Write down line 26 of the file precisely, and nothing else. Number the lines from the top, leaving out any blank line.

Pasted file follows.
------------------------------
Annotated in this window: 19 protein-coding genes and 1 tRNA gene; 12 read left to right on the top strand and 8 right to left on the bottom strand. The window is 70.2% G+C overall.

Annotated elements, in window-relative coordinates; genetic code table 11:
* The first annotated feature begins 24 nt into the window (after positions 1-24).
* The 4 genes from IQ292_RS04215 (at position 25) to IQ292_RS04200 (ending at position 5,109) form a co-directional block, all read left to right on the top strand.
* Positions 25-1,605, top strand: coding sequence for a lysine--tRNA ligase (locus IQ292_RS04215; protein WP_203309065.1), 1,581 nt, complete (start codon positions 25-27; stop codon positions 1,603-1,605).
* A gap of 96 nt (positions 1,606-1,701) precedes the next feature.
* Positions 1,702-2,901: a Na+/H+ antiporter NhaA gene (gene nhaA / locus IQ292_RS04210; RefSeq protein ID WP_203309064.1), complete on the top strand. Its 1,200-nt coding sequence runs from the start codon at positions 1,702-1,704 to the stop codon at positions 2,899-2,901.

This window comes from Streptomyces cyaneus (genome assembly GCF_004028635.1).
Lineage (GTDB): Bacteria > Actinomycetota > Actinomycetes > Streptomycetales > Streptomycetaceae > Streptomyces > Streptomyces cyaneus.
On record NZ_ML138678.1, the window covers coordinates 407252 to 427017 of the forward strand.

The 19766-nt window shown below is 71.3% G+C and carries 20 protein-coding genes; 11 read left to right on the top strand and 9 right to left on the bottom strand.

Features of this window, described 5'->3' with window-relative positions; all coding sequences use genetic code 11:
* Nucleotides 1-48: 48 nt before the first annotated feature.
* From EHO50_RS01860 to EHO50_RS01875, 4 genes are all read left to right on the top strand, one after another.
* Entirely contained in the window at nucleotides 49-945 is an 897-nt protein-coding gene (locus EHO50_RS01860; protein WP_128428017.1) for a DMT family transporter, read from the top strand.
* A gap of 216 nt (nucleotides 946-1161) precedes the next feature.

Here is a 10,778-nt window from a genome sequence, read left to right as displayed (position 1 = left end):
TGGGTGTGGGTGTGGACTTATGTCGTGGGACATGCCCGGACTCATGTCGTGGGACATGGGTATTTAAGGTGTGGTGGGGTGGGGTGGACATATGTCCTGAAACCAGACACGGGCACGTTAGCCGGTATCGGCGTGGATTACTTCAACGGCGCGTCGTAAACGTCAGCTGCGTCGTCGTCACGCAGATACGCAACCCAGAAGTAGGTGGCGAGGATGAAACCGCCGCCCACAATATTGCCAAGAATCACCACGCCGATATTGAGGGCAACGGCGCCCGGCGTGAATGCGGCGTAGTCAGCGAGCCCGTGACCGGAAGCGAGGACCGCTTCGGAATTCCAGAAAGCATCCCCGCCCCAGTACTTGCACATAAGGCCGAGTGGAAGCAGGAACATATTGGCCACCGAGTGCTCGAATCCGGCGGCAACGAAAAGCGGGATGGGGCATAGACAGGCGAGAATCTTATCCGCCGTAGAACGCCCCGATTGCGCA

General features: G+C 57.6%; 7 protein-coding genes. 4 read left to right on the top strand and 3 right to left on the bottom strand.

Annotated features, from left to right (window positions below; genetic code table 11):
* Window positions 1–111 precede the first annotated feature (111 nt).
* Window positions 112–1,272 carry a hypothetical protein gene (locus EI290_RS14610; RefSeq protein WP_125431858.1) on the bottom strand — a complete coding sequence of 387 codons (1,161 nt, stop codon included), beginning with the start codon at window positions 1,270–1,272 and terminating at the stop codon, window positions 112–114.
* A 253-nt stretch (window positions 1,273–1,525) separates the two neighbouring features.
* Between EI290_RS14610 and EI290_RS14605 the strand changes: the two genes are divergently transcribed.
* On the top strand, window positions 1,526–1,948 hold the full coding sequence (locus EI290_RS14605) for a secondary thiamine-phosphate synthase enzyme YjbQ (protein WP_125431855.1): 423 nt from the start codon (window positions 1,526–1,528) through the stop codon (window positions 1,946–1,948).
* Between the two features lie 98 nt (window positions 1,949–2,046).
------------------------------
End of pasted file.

* Between the two features lie 98 nt (window positions 1,949–2,046).